NASHVILLE, Tenn. (AP) — Juan Soto found a new home with the New York Yankees as the winter meetings ended Wednesday night, while Shohei Ohtani and Yoshinobu Yamamoto were still up for grabs as team officials headed home with the bulk of their offseason business yet to be done.
Soto, an All-Star slugger who can become a free agent next fall, was dealt from the San Diego Padres to New York with Gold Glove center fielder Trent Grisham for right-handed pitchers Michael King, Jhony Brito, Randy Vásquez and Drew Thorpe, along with catcher Kyle Higashioka.
“It’s very difficult to make a deal where we’re trading a player the caliber of Juan Soto, but if we did that we wanted to make sure we shored up a bunch of needs. We were able to get some depth, with quality,” San Diego general manager A.J. Preller said.
The deal was the second blockbuster involving the 25-year-old Soto in less than two years. The three-time All-Star is likely to get a salary around $32 million after batting .275 with 35 homers, 109 RBIs and a .930 OPS in his only full season with the Padres.
Soto joins a Yankees outfield that projects to have fellow star Aaron Judge in center and newly acquired Alex Verdugo in the other corner as New York attempts to rebound after missing the playoffs for the first time since 2016. Soto has a 1.274 OPS in nine career games in the Bronx.
“Soto and Judge are Gotham’s new dynamic duo,” agent Scott Boras said.
Ohtani, the unique two-way star, is expected to get a record contract of $500 million-plus. His agent, Nez Balelo, didn't travel to the Gaylord Opryland Resort and Convention Center, preferring to stay away.
While Los Angeles Dodgers manager Dave Roberts acknowledged meeting with Ohtani at Dodger Stadium before heading to Nashville, other teams were mum. Some fans tried to use flight-tracking programs to determine Ohtani's whereabouts, and Toronto general manager Ross Atkins sparked speculation of a get-together at the team's spring training facility in Dunedin, Florida, when he switched a media availability on Monday to Zoom.
Ohtani has not spoken with reporters since Aug. 9, two weeks before a pitching injury that required surgery and will keep him off a mound until 2025.
Both the Yankees and Mets are among the teams seeking Yamamoto, a 25-year-old right-hander who was 16-6 with a 1.21 ERA this season for the Orix Buffaloes of Japan’s Pacific League. The Yankees plan to meet with the pitcher on Monday in California, a person familiar with the planning told The Associated Press, speaking on condition of anonymity because details were not announced.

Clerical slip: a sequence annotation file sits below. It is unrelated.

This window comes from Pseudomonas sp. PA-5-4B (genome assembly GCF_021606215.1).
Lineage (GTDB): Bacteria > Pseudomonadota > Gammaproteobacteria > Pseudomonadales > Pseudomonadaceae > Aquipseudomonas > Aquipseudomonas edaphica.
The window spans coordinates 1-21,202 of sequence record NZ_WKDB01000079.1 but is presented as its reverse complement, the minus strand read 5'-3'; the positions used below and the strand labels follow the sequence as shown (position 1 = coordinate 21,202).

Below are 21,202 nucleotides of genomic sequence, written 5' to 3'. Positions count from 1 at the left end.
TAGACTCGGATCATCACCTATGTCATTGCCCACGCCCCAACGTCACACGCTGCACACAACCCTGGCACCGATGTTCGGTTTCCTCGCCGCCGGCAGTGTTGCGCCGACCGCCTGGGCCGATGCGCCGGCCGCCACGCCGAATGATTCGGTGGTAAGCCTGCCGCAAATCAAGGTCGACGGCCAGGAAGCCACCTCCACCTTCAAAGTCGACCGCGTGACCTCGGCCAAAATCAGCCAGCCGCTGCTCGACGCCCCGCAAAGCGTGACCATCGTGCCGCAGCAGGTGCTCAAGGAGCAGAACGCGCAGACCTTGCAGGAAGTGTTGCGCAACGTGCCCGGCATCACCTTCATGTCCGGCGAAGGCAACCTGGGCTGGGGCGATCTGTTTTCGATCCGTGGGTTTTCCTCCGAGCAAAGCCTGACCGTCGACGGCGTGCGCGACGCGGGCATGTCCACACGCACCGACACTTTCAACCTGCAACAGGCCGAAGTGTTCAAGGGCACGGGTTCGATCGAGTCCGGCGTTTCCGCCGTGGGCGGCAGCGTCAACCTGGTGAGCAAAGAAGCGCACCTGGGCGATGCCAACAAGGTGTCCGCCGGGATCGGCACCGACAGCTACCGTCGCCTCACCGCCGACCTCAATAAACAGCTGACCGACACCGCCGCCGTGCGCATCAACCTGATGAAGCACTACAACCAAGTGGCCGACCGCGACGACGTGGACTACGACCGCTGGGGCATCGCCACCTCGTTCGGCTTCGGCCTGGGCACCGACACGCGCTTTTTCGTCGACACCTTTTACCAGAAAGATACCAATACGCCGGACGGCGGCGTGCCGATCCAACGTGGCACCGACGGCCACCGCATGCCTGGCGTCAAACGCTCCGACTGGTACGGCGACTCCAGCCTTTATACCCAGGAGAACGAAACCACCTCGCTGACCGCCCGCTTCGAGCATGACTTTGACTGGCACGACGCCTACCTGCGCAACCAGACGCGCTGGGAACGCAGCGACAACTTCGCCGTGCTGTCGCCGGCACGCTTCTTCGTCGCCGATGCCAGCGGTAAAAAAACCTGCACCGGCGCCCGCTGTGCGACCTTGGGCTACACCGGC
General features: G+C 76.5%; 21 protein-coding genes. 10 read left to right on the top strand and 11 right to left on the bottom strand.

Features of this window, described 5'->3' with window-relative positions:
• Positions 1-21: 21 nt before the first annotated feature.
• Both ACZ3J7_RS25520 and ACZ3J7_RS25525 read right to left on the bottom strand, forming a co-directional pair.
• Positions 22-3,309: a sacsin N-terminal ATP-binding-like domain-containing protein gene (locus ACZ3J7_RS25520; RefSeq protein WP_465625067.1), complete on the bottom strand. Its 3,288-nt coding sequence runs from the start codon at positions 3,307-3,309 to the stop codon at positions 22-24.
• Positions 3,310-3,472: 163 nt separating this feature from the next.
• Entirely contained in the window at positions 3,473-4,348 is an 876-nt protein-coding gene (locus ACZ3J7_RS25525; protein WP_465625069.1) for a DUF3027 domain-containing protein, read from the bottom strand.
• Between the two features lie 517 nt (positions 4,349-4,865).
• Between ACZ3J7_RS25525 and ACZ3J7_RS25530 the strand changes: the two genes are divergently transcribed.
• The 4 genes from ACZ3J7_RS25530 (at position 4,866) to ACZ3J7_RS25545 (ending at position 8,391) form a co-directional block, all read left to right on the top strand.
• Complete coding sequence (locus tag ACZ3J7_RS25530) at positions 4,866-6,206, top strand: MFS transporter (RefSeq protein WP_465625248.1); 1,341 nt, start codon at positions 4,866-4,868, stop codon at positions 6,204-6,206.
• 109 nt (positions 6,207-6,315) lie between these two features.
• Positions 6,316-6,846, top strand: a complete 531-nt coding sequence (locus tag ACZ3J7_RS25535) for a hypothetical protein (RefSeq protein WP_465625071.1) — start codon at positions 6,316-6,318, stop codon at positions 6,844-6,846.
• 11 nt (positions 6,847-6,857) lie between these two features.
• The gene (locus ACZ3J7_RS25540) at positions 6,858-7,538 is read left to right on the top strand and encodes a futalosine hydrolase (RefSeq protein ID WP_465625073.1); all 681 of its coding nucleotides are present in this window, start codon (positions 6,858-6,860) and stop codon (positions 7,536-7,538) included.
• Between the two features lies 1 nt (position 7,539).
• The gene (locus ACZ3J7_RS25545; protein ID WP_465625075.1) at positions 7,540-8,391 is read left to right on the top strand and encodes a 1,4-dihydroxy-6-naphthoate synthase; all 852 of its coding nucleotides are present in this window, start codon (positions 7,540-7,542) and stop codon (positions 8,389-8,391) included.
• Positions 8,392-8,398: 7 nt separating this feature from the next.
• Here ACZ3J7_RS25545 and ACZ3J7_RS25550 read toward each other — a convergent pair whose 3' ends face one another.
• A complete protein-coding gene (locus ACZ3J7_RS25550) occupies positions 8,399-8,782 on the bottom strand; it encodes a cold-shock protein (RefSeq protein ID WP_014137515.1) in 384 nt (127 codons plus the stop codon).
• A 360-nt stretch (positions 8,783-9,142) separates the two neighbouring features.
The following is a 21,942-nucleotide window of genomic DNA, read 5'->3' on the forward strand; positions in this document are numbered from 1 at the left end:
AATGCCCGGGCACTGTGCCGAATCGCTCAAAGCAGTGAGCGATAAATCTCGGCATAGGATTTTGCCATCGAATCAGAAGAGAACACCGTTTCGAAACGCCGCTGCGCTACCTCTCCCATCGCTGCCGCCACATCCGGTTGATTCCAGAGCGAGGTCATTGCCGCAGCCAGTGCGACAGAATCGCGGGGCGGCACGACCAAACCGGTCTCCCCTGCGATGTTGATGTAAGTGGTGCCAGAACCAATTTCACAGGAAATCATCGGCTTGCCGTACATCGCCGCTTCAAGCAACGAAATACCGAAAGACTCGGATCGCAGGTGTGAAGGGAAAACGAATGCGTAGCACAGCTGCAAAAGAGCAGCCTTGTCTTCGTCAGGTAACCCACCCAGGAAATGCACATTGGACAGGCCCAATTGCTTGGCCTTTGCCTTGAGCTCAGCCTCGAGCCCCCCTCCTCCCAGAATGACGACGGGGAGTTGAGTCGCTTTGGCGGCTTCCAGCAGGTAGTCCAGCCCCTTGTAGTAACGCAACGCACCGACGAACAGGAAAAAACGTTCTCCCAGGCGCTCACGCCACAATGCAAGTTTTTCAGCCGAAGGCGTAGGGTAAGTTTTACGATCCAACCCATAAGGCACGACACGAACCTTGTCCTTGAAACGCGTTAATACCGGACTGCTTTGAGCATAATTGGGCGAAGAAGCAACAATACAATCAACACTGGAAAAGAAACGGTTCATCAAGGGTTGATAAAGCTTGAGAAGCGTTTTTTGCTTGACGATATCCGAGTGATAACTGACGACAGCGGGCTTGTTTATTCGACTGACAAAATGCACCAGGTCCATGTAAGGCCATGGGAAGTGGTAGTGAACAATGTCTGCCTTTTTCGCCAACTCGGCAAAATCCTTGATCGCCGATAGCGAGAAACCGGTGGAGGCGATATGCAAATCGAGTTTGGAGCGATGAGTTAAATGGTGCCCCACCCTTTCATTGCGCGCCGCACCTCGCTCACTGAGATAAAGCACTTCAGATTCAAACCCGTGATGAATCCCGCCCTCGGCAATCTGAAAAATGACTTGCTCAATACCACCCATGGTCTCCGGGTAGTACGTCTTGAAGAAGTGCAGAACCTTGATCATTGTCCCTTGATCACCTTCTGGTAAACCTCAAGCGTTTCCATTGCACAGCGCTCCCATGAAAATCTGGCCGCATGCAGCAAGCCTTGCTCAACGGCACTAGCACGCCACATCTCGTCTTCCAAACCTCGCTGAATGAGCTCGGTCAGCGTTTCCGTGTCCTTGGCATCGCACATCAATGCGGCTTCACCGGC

Mets owner Steve Cohen and president of baseball operations David Stearns went to Japan ahead of the winter meetings to talk with Yamamoto and family.
“I think it demonstrates Steve’s commitment to do everything he possibly can to bring players to New York,” Stearns said.
National League champion Arizona landed a proven free-agent pitcher, agreeing to an $80 million, four-year contract with 30-year-old left-hander Eduardo Rodriguez, a person with direct knowledge of the deal told the AP. The person spoke on condition of anonymity because the team had not announced the move. Rodriguez spent the past two seasons with Detroit and went 13-9 with a 3.30 ERA this year.
In deals that got finalized, Baltimore agreed to a $13 million, one-year contract with closer Craig Kimbrel, the Los Angeles Dodgers announced a $9 million, one-year deal to keep outfielder Jason Heyward, and World Series champion Texas completed a $4.5 million, one-year contract with reliever Kirby Yates.
“As far as Bellinger, we know that the belly button has been pushed and there’s a lot of inners, more inners than outers no doubt,” Boras said. “So it’s been an aggressive campaign for elite talents in these winter meetings.”
Snell followed his 2018 AL Cy Young Award by winning this year's NL honor. “When you flip the coin, it always comes up ... on both sides,” Boras said.
Teams stocked up on pitching in the big league phase of the winter meeting draft of unprotected players, taking pitchers with eight of the 10 selections — including three from the Yankees’ system.
The Yankees lost a pair of right-handers in the first two picks, with Oakland taking Mitch Spence and Kansas City selecting Matt Sauer. Texas, fresh off its first World Series title, chose right-hander Carson Coleman from the Yankees with the No. 23 selection.
AP Sports Writer Teresa M. Walker and AP Baseball Writer David Brandt in Phoenix contributed to this report.
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